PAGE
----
To Top

Meet Aleem Hossain of Toin Coss Films in Eagle Rock

Today we’d like to introduce you to Aleem Hossain.

Thanks for sharing your story with us Aleem. So, let’s start at the beginning and we can move on from there.
I don’t think it’s a coincidence that, as a filmmaker, I’m captivated by the mixing of genres and styles, given that I’m a mixed-race American. My father is a Muslim from Bangladesh who immigrated to the US. My mother is white and was born and raised in Connecticut in a Roman Catholic family only a generation or two removed from Italy, Spain, England, and more. I grew up watching baseball and Bollywood, celebrating Eid and Christmas. This mashup has, for sure, shaped me as a human being and artist.

If you’d asked me when I was in high school or even my freshman year of college, what I would be doing in 2020, I wouldn’t have said filmmaker and professor. I was definitely obsessed with movies and TV. And I really really liked academia. But it wasn’t until my senior year at the University of Chicago that I realized I wanted to make films. On a whim, I borrowed the big clunky video camera that the film club had recently acquired and I made my first film without any training, classes, etc. It was before YouTube. When it was finished, I was hit by these two simultaneous feelings: the film was not good… and I couldn’t wait to make more films.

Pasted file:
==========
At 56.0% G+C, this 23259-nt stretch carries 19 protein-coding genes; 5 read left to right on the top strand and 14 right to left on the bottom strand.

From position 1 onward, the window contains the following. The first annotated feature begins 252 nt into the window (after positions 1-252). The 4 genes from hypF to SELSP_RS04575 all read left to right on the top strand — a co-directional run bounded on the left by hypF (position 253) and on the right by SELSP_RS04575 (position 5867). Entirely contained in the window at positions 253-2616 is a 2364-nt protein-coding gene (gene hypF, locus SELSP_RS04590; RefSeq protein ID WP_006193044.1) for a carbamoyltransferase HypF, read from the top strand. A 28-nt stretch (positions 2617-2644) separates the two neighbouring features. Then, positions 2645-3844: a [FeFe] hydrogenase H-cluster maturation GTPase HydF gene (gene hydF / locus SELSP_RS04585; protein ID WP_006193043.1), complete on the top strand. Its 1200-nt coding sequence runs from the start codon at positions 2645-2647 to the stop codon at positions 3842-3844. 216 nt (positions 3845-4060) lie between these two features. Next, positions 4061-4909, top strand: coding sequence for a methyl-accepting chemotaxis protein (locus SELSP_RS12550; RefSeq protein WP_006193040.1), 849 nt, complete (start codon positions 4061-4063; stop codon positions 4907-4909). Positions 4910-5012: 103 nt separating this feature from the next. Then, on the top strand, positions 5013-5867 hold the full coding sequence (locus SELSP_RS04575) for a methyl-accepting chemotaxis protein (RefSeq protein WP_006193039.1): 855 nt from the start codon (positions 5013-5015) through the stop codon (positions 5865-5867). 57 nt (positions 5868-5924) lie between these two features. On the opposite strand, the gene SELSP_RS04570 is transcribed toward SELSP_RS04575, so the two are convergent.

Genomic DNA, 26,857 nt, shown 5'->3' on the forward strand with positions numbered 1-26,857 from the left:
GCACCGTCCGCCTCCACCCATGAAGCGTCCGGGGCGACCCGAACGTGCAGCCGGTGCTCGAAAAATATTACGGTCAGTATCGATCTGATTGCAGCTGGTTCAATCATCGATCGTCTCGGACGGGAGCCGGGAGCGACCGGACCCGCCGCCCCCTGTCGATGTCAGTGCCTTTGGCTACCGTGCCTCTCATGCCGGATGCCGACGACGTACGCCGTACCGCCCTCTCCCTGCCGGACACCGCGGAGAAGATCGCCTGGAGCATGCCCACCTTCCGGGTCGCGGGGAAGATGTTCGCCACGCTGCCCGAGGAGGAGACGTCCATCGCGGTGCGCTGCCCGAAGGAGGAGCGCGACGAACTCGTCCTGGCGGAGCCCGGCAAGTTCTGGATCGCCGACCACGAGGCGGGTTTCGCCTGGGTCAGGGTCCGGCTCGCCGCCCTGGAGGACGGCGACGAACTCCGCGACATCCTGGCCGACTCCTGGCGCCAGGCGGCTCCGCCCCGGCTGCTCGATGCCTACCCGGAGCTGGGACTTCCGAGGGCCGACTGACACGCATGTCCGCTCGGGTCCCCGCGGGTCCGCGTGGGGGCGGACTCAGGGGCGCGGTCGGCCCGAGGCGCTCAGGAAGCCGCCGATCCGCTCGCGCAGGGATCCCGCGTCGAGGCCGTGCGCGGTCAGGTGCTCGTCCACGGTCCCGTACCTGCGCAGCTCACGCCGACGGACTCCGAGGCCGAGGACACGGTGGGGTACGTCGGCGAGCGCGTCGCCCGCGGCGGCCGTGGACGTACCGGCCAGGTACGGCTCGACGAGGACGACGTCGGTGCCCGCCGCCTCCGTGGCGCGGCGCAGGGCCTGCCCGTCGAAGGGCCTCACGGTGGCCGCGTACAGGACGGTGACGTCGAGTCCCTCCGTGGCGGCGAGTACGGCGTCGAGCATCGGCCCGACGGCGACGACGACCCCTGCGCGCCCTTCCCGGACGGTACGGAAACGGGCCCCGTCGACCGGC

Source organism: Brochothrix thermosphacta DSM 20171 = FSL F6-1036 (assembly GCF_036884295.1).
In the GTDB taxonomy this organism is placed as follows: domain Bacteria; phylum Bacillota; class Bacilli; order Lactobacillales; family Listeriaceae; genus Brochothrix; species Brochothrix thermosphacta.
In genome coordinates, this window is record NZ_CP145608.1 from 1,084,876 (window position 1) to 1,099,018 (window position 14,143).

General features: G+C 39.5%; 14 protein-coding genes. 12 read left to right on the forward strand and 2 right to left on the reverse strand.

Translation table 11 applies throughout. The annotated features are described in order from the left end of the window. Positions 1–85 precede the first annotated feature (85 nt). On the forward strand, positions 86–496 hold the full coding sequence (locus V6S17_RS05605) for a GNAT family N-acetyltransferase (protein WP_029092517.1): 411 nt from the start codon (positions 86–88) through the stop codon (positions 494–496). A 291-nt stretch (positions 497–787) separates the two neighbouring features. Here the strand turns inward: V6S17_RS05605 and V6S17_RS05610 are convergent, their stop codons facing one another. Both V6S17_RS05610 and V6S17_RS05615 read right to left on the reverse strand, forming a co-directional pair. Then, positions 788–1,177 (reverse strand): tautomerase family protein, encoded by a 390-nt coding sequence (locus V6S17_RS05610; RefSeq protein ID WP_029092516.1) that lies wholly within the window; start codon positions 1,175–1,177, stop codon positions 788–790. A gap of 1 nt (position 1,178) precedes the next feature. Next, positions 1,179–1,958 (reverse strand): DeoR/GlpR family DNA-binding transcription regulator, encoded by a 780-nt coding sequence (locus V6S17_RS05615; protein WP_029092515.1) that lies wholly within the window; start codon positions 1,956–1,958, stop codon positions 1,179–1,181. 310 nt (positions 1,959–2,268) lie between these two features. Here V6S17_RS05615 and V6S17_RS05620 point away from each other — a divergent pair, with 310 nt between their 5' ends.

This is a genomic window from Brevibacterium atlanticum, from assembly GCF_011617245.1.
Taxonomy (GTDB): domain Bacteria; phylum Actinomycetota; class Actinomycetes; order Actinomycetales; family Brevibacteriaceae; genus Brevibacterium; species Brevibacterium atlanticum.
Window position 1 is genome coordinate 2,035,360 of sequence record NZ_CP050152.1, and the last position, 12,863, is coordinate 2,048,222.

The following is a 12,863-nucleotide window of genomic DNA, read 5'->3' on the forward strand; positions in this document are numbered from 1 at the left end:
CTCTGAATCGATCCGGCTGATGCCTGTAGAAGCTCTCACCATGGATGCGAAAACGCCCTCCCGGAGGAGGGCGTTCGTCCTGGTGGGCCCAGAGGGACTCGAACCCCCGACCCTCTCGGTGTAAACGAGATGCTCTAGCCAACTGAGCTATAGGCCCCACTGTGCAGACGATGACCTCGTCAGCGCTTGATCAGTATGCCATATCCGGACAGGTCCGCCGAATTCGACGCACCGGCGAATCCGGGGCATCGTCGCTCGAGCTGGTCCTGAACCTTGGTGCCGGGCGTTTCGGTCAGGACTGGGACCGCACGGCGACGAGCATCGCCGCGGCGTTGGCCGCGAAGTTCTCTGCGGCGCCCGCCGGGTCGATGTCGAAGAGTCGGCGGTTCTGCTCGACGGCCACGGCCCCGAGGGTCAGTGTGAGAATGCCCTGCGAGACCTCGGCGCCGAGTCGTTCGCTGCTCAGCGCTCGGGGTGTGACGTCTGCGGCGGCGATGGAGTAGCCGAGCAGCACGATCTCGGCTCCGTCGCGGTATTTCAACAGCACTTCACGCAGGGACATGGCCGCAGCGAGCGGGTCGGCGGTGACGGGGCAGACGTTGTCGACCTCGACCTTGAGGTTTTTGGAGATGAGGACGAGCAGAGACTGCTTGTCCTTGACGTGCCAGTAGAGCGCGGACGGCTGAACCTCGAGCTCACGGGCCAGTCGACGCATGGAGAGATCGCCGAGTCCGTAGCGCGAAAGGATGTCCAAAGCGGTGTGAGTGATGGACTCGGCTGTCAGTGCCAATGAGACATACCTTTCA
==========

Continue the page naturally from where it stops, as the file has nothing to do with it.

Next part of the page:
I got into the MFA film directing program at UCLA and was drawn to the idea of making movies that, kinda like me, were fusions of different genres, styles, and forms. My thesis film, The Thin Orange Line, was a classic cop-out-for-revenge film… with a dancing orange bear. After grad school, while I was making shorts and web series, I started tinkering with 360 video and AR/VR and eventually did a VR project for the VR Action Lab, a collaboration between Google, Harmony Labs, and Screenwriters Colony. Most recently, I wrote and directed my first feature film, After We Leave which is coming out in theaters in February and then on Apple and Amazon. It’s my combination of science fiction and gritty indie drama… I was trying to make a film like Winter’s Bone but set in the future.

Along the way, I discovered something else I absolutely loved doing: teaching. I took my first teaching job on a lark. I needed money after film school and a friend of mine got me an interview. It turned out to be so much more than a random side hustle. I taught for many years at Pasadena City College. A couple of years ago, I landed a dream job at Occidental College. My title is professor of Digital Storytelling and I just love that.

Right now, I’m writing my next feature and a TV project. And I’m about to celebrate one year of publishing an email newsletter where I talk about my own artistic process and projects but also focus on spreading the word about great indie sci-fi books, movies, and comics and talking about diversity in genre film in general.

Has it been a smooth road?